Gallery Artists > Jim Reno Biography :

Jim Reno (1929 - 2008)  Artworks >>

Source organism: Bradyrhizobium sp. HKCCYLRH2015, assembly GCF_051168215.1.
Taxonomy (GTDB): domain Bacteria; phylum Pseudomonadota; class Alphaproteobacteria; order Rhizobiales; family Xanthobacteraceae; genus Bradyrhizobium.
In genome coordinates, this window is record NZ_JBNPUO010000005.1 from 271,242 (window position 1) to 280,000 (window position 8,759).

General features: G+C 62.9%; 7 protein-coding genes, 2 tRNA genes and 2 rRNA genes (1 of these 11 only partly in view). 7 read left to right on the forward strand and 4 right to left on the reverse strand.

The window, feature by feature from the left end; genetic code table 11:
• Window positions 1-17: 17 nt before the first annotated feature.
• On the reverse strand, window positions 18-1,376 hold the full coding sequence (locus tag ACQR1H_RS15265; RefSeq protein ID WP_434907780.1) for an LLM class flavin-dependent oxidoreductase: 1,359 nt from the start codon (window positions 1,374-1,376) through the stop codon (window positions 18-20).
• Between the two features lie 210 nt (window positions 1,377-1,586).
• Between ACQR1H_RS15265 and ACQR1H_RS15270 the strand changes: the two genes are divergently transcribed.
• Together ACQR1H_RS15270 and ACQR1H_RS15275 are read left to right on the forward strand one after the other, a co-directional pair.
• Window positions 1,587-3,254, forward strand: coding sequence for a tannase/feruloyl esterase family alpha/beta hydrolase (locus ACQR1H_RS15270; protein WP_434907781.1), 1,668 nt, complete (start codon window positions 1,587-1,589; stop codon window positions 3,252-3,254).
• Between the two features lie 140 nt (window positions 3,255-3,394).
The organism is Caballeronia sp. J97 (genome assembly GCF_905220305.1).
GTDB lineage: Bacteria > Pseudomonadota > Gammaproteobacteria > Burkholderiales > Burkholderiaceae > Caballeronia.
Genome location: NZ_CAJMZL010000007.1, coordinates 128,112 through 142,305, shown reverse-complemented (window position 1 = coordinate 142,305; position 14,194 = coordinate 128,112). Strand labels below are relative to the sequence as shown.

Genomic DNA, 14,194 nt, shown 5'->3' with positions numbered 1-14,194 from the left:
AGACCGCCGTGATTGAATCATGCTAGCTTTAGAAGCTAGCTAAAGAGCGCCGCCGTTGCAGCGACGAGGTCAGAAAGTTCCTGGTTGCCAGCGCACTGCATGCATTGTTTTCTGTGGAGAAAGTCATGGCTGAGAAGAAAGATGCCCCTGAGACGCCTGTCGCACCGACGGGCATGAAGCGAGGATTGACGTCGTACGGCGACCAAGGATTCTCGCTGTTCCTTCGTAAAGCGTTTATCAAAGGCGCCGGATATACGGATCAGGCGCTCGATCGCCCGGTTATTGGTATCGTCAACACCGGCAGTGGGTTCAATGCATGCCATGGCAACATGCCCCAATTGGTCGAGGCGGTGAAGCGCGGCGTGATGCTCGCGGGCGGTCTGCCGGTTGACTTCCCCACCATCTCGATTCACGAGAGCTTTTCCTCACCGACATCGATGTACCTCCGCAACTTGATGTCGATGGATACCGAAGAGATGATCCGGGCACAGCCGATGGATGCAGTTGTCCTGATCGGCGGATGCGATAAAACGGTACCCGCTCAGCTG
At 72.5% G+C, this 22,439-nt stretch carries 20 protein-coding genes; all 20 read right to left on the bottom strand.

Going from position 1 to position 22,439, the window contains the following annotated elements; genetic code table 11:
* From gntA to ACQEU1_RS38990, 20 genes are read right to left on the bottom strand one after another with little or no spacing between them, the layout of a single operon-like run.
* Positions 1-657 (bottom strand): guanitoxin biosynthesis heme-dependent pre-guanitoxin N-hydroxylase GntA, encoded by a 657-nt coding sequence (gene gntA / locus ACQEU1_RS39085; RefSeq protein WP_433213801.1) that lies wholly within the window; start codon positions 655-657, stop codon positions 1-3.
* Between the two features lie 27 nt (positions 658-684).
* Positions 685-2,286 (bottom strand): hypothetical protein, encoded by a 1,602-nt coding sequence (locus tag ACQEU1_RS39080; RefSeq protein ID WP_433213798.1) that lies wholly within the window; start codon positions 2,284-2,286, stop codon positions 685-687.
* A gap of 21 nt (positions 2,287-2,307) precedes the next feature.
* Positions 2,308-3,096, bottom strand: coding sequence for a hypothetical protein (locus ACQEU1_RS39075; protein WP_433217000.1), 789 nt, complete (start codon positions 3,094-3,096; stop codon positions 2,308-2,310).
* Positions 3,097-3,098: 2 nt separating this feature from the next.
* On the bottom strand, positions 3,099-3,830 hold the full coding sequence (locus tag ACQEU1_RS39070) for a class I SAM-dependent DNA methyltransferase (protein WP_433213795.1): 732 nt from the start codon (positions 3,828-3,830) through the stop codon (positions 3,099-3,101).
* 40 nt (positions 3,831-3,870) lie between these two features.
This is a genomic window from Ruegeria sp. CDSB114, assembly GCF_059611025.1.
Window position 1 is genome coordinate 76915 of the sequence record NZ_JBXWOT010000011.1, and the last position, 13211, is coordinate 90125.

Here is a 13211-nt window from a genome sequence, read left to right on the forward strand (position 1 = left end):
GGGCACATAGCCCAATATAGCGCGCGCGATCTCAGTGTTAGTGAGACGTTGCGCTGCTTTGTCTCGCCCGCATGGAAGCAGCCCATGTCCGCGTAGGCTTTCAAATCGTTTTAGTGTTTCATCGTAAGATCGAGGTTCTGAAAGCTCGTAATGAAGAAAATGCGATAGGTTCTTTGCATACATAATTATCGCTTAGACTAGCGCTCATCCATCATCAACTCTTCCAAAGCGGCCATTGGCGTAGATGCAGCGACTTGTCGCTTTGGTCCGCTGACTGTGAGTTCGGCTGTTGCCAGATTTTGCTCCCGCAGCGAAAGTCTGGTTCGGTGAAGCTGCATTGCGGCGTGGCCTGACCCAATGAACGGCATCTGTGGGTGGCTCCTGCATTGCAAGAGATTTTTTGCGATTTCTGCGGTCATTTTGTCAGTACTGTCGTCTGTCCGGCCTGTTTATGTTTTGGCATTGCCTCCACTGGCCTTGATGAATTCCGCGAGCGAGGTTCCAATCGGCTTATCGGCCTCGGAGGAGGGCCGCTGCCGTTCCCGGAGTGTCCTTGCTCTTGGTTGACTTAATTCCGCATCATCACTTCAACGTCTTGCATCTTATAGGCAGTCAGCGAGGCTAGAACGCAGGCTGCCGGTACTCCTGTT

A resident of Kerrville, Texas, Jim Reno is a sculptor of western subjects, especially horses and the depiction of their unique personalities and realistic movements. Other themes for Reno sculptures are portrait statues of historical figures including Robert Justus Kleberg Jr., founder of the King Ranch; Comanche Indian leader Quanah Parker; and famed cattleman Charles Goodnight. His work Dreams and Memories was commissioned by the rodeo executive committee in honor of the Texas Sesquicentennial. Jim Reno grew up in New Castle, Indiana, riding racehorses and polo ponies and developed a special affection for those animals. He also showed early art talent and attended the John Herron Art Institute on a five-year scholarship. Then he went to Texas to become a sculptor's assistant. However, he could not find a sculptor who was making enough of a living to pay an assistant, so he took a job cutting horses. Beginning in the late 1950s and early 1960s, he was able to pay his own bills from sculpting because many owners of champion horses began choosing him to do portraits. In 1973, Reno did the official bronze portrait for Penny Tweedy of Triple Crown winner Secretariat. The sculpture, titled Secretariat---31 Lengths, is in the permanent collection of the National Museum of Racing at Saratoga, New York, and was featured at the White House when President and Mrs. Gerald Ford hosted the Irish State Dinner. Later Reno did a second portrait bronze commission of Secretariat, life-size and shown as an older stud horse, for the Kentucky Horse Park in Lexington. Other horse-race sculptures by Reno are of Mr. San Peppy, Dash-for-Cash, Spend-a-Buck and Doc O'Lena. Jim Reno has also continued a parallel career of training cutting horses, and has served six terms as president of the National Cutting Horse Association. The sculptor has a Hill Country ranch on which he raises cutting horses. In spring 2005, the Museum of Western Art in Kerrville held an exhibition of work by Reno that portrays scenes of Texas history, modern ranch activities, rodeo contests and polo games. Other exhibition venues have been the Pennsylvania Academy of Fine Art and the National Academy of Design. Source

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